Interpol is creating a new cybercrime operations desk with UK funding to boost the capacity of 49 African countries to fight cybercrime, the police organization said in a statement.
The Africa desk will help shape a regional strategy to drive intelligence-led coordinated actions against cybercriminals and support joint operations.
“We are working with like-minded partners, to make sure that the international order that governs cyber activity is fit for purpose,” UK Foreign Secretary Dominic Raab said at a CYBERUK conference in London.
“Our aim should be to create a cyberspace that is free, open, peaceful and secure, which benefits all countries and all people.”
“We want to see international law respected in cyberspace, just like anywhere else. And we need to show how the rules apply to these changes in technology, the changes in threats, and the systemic attempts to render the internet a lawless space.”
A 2017 assessment coordinated by INTERPOL with partners and member countries in Africa found that each act of Internet fraud targeting businesses enabled cybercriminals to steal an average of USD 2.7 million from companies and USD 422,000 from individuals.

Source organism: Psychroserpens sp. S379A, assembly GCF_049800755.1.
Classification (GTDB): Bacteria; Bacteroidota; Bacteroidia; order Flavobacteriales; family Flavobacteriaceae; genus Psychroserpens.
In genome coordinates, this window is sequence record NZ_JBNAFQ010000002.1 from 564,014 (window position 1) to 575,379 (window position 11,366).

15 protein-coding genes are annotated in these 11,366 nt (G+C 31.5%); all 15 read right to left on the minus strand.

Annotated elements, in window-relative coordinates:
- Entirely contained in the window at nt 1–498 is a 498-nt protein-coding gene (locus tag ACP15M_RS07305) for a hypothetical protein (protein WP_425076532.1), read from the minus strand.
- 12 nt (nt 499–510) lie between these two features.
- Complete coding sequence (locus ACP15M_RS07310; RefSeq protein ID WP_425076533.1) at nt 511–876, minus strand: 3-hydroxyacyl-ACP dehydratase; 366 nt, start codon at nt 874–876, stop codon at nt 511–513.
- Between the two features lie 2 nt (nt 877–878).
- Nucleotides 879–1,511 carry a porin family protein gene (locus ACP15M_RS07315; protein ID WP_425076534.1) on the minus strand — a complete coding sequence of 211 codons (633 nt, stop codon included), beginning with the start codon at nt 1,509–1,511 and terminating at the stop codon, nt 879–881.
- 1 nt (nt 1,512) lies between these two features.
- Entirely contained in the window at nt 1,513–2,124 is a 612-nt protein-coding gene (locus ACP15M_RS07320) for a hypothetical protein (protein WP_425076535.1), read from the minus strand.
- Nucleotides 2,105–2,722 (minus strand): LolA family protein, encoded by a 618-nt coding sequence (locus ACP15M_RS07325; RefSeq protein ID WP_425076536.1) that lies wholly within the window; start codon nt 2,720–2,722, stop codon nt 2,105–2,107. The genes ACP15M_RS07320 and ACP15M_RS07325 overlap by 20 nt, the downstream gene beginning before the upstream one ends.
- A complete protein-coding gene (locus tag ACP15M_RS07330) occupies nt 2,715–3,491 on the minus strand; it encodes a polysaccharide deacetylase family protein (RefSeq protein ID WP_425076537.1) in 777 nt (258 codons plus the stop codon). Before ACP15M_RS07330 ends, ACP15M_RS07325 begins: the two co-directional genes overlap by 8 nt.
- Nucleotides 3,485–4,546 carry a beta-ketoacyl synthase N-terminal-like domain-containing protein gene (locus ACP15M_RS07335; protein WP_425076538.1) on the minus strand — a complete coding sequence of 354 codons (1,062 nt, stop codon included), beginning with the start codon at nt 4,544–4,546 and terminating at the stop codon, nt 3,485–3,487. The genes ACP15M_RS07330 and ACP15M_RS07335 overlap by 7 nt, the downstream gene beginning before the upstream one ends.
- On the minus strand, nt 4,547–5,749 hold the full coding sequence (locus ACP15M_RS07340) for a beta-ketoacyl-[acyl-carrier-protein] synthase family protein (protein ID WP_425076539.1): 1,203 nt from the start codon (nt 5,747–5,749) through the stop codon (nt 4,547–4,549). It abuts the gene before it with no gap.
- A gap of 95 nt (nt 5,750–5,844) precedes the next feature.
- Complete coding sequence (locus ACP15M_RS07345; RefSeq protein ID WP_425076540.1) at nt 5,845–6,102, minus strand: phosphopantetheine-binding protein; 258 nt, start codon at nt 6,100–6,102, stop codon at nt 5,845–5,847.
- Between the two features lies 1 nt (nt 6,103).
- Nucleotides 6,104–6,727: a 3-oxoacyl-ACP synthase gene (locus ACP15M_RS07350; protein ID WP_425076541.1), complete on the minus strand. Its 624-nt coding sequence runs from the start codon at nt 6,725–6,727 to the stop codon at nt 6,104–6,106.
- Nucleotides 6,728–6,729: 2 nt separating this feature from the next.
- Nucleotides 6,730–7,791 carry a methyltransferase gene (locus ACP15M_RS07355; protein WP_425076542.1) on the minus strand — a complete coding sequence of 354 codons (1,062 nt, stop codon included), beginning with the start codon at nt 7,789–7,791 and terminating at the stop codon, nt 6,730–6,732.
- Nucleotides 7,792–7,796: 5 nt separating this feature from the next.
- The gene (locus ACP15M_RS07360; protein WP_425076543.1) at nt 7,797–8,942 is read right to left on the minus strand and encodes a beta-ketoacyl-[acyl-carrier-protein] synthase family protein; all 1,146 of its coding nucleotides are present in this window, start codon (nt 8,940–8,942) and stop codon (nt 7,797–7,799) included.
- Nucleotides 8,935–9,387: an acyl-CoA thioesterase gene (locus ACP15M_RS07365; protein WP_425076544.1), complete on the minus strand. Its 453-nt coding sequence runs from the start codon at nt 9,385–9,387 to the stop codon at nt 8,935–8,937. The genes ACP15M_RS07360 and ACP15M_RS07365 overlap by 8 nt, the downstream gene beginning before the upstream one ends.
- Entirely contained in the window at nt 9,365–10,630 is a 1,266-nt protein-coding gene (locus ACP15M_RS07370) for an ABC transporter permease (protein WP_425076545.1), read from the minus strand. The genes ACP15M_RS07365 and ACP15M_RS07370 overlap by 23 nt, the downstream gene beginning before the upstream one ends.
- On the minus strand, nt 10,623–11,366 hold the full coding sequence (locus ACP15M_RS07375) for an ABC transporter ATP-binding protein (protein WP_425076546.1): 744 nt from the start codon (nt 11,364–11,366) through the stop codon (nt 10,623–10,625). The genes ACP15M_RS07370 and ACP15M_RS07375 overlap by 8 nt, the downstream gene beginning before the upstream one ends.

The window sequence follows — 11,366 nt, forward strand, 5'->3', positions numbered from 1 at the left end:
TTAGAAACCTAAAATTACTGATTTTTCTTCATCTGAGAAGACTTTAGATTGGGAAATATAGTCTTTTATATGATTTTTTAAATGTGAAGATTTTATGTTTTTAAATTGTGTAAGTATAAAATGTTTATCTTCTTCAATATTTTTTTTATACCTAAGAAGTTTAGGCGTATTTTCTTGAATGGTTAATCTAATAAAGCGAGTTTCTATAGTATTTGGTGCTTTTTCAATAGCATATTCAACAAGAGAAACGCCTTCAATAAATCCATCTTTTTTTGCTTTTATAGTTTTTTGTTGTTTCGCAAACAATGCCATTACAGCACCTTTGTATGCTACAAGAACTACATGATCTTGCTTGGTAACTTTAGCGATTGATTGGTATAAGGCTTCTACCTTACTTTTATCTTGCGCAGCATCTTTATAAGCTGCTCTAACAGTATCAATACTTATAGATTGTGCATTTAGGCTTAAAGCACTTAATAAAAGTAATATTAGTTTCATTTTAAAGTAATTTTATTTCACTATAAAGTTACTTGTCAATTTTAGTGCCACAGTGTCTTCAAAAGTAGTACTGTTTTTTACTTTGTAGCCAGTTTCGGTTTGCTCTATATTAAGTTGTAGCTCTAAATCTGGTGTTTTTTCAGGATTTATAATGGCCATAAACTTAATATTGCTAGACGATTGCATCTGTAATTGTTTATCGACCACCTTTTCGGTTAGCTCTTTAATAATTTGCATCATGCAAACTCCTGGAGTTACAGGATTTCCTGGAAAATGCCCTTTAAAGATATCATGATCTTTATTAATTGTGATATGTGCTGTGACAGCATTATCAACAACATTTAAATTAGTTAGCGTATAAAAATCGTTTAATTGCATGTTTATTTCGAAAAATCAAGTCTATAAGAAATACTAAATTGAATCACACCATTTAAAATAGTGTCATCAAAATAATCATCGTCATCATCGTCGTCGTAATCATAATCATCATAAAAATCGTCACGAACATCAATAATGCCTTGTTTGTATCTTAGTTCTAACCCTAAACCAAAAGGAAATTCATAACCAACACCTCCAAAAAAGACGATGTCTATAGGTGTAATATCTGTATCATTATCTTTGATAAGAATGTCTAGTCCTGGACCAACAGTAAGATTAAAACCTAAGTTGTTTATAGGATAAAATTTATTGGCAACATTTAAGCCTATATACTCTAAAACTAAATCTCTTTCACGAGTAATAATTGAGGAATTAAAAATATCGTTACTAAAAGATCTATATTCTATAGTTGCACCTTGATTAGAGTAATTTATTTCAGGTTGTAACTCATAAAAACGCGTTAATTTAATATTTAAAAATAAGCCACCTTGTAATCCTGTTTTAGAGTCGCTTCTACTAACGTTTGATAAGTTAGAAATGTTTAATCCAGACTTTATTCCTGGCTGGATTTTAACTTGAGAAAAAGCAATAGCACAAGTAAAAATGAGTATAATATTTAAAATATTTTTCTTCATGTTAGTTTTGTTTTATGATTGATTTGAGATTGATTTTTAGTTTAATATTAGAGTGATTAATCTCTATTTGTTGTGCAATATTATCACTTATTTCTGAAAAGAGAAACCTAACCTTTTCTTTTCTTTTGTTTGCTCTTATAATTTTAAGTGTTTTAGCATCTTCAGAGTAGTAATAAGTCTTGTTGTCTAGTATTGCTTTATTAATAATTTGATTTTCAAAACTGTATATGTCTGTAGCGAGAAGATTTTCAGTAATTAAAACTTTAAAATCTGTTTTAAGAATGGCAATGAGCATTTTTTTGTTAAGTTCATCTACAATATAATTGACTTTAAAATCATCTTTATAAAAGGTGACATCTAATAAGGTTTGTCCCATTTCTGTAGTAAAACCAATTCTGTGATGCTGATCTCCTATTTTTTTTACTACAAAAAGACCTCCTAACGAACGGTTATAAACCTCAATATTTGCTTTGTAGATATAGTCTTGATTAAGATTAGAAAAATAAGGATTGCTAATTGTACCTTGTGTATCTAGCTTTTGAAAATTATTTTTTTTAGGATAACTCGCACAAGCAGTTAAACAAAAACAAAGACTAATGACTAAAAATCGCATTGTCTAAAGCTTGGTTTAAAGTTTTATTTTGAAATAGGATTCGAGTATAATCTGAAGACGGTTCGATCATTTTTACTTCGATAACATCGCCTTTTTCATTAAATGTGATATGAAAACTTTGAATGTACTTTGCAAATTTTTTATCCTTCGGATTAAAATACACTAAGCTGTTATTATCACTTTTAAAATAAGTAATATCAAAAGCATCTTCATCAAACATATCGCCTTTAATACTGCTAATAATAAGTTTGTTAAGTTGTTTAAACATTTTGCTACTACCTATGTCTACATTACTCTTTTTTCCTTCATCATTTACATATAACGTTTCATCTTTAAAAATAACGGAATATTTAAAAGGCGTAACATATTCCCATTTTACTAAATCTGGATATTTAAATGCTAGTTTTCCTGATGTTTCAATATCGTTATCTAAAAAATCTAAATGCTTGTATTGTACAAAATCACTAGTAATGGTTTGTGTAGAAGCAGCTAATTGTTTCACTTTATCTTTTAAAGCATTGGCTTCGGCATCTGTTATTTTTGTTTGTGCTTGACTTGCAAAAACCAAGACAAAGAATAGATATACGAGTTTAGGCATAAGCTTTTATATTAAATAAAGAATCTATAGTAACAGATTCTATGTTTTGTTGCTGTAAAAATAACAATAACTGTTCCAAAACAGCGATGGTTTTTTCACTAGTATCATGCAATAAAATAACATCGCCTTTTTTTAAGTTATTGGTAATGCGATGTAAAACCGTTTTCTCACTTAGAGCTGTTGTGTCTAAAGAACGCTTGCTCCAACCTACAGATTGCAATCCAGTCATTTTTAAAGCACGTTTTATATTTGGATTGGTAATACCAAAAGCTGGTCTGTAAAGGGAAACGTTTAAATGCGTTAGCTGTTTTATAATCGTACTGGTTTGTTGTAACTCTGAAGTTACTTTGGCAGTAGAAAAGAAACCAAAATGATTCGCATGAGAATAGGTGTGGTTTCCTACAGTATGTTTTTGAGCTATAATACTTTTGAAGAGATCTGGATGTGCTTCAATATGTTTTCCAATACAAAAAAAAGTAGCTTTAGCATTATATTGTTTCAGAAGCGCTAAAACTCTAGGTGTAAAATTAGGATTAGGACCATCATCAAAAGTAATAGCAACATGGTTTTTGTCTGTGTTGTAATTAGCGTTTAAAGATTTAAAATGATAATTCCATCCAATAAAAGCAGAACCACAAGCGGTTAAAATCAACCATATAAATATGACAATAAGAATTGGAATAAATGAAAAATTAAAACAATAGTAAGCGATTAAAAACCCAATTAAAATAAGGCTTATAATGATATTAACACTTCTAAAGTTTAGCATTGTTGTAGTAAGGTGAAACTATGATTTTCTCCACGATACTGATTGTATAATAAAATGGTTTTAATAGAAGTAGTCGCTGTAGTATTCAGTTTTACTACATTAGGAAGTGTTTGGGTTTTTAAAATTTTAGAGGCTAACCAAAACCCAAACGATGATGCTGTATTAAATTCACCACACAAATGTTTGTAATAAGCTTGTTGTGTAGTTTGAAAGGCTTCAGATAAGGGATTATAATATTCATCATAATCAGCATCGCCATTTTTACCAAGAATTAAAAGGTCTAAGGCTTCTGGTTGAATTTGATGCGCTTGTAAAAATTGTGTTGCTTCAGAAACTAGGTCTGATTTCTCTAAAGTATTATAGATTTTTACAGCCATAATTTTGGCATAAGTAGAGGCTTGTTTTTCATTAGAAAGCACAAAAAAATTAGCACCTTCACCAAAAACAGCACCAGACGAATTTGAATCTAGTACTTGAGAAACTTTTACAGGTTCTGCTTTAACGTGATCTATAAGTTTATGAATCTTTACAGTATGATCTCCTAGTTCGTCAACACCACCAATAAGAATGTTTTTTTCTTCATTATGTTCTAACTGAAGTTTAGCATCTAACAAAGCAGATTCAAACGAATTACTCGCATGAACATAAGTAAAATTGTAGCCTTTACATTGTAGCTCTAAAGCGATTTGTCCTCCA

“The UK’s support for INTERPOL’s cyber initiative in Africa underlines its commitment to this fight and will be an important piece of the global security architecture to combat cybercrime.”
The creation of INTERPOL’s new cybercrime desk comes at a time when cybercriminals are attacking the computer networks and systems of individuals, businesses and global organizations when cyber defences might be more vulnerable due to the shift of focus to the pandemic crisis.
The project will provide opportunities to take regular pulse checks on cybercrime in Africa and to publish annual threat landscape assessments that will underpin operational activities.
With UK funding for the two-year initiative amounting to almost GBP 3 million, the Africa cybercrime initiative will be implemented by the Cybercrime Directorate at the INTERPOL Global Complex for Innovation in Singapore.
Cybercrime is one of the most prolific forms of international crime, with damages set to cost the global economy USD 10.5 trillion annually by 2025.